Friday, April 9, 2010

WATIR:IRB: How to work on IRB in ruby scripting

Use Ruby's Interactive Command Interpreter to test out script ideas. You can try out test script ideas interactively with irb.
To start IRB on Windows, select start > Run... and type irb in the Open field. Click OK, and a DOS console should open with a command prompt that looks like this:
Use the Watir library and enter commands to start driving a web browser interactively:
irb(main):001:0> require 'watir'
=> true
irb(main):002:0> ie = Watir::IE.start ""
Or, attach IRB to an existing browser instance using IE.attach or IE.find:
ie = Watir::IE.find(:title, "Google")                 #find by window title
ie = Watir::IE.find(:url, "")    #find by url
ie = Watir::IE.find(:title,/REGEX/)                   #find by title matching REGEX
ie = Watir::IE.find(:title,//)                        #attach to any current IE instance

Use IRB to Find Page Objects

To find out what objects are on a page you are writing a test script for, use IRB to get instant feedback.
The show_all_objects method is a useful way to identify the attributes of objects you will need to use in a test script.
irb(main):003:0> ie.show_all_objects
-----------Objects in page -------------
text name=test_text id= 11 value= alt= src=
submit name=test_button id= 12 value=Click Me alt= click src=
The objects on the page are shown with their attributes such as name, id, value, alt, src. You can use these attributes to uniquely identify the objects needed for a test script. In our example above, we have two objects. A text field named test_text and a button (submit) named test_button.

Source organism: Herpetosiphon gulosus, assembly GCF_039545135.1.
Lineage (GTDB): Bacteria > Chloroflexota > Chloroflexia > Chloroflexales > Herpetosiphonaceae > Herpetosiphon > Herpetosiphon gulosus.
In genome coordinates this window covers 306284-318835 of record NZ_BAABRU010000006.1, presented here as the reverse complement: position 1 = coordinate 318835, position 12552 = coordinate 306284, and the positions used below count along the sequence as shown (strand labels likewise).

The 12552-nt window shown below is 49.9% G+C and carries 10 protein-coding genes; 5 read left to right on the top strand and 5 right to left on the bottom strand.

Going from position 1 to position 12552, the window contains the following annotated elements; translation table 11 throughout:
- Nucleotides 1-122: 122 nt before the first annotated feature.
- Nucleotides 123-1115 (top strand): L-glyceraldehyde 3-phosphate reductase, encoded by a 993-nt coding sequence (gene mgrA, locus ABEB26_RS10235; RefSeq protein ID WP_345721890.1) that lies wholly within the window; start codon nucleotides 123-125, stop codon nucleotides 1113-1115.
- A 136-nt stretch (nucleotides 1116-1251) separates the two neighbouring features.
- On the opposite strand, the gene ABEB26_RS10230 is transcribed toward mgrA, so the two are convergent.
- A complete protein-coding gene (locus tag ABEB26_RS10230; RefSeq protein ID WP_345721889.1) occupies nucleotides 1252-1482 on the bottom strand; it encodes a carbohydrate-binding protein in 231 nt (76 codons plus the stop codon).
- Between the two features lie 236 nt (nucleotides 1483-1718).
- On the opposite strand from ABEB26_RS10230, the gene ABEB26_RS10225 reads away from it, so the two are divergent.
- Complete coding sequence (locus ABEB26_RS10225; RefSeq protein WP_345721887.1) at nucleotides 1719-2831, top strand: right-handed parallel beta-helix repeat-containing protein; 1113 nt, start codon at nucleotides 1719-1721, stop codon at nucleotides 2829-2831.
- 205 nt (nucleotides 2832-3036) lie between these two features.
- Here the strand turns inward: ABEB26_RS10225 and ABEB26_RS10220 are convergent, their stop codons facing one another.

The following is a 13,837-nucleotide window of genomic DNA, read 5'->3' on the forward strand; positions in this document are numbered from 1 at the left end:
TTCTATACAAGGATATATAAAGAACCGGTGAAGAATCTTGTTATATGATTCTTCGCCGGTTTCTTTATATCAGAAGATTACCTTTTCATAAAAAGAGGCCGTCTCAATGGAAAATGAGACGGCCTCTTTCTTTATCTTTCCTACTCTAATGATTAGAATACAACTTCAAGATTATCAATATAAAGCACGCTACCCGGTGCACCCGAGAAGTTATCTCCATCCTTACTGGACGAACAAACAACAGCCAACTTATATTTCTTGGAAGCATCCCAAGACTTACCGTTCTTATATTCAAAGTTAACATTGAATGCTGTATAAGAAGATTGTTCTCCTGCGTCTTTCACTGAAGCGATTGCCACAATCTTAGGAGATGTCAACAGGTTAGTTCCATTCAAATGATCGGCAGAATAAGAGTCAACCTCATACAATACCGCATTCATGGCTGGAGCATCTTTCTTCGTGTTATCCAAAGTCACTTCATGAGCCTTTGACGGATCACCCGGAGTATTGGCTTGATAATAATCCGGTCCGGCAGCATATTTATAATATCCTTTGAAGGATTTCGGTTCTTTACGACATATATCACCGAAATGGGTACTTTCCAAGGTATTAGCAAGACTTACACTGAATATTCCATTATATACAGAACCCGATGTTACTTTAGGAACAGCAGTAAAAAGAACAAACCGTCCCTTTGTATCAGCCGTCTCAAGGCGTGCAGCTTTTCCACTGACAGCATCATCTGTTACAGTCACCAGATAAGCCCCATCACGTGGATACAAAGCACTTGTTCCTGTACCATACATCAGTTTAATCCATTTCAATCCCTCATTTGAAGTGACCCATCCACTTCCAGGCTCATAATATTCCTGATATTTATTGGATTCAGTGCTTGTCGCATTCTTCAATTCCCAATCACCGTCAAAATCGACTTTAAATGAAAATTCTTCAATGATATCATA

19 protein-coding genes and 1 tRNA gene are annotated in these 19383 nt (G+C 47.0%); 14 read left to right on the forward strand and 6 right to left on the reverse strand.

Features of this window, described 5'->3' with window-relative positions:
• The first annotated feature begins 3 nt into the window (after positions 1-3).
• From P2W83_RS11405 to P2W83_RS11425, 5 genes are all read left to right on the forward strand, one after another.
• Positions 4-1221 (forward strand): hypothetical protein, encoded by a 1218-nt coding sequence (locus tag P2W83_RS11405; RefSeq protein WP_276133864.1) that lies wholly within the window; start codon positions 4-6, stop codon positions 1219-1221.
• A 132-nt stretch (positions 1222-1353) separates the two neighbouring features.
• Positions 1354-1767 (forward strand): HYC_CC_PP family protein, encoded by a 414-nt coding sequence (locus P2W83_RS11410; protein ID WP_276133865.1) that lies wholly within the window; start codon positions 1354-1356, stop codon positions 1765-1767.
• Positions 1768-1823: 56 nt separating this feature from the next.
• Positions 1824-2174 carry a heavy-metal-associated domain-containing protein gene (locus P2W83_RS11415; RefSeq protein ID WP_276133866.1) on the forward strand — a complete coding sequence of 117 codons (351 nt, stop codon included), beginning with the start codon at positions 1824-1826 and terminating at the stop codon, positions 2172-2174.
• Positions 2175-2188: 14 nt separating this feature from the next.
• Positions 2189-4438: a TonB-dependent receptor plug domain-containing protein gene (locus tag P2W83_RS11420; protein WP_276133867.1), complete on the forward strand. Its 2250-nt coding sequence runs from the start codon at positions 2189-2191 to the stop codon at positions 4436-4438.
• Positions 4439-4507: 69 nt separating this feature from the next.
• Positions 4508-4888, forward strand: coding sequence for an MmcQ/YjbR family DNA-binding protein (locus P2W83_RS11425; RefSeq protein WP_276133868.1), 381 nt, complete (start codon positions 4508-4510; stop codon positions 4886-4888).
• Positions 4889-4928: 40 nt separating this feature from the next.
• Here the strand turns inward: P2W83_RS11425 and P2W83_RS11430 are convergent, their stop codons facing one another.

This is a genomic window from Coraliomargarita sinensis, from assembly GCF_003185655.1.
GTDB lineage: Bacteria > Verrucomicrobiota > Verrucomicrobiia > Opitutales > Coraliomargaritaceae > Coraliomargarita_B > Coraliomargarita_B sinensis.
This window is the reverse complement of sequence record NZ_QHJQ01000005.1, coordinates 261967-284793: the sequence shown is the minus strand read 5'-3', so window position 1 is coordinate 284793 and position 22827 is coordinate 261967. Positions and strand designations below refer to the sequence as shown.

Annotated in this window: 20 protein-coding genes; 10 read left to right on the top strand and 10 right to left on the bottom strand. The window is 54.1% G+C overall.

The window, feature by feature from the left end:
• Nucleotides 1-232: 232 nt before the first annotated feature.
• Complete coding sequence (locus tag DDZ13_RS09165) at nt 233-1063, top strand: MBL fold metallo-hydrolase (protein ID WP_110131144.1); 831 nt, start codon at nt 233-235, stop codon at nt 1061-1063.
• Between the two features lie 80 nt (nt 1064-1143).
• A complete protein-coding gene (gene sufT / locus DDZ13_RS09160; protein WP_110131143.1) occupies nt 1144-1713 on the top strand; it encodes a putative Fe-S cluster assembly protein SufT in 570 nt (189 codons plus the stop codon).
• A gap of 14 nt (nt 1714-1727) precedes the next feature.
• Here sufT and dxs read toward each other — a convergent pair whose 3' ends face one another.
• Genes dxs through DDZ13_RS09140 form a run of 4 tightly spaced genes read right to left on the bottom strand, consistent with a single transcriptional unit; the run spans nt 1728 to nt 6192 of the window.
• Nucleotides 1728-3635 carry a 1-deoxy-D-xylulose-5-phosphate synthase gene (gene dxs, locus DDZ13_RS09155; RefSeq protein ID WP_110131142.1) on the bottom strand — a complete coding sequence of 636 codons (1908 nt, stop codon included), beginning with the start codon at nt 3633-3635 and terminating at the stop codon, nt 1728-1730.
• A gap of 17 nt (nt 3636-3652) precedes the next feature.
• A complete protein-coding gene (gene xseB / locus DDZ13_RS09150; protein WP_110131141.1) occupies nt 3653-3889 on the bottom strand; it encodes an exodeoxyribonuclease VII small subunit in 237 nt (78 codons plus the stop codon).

The flash method can be used to test whether you have identified the object correctly. The flash method causes an object in the web browser to flash yellow ten times.
irb(main):004:0> ie.text_field(:name, "test_text").flash
=> nil
This would cause the text field with the name attribute test_text to flash yellow ten times. This is an effective way of testing whether you have identified the right object, and if you have used the right attribute. Using this in IRB is a quick way of finding out what objects can be used in a test script before commiting the script to a file.

Why does my code work in IRB but not in my .rb script?

If your code works when you enter it by hand in IRB but fails when you run your ruby script, the usual suspect is timing - perhaps the next element you want to manipulate is not manipulable yet when your snappy script moves on to the next step. Try putting a sleep in to see if that's the problem. If it is, which is often the case, then you can use wait_until{} to verify the presence of a control, text, etc.

How can I save typing in IRB?

If your scripts use classes you can load them in IRB using the "load" command. Consider the following class:
class Dog
  def bark
    puts "woof woof!"
Then, in order to use this in IRB, type the following:
irb(main):001:0> load 'dog_class.rb'
=> true
irb(main):002:0> puppy =
=> #
irb(main):003:0> puppy.bark
woof woof!
=> nil

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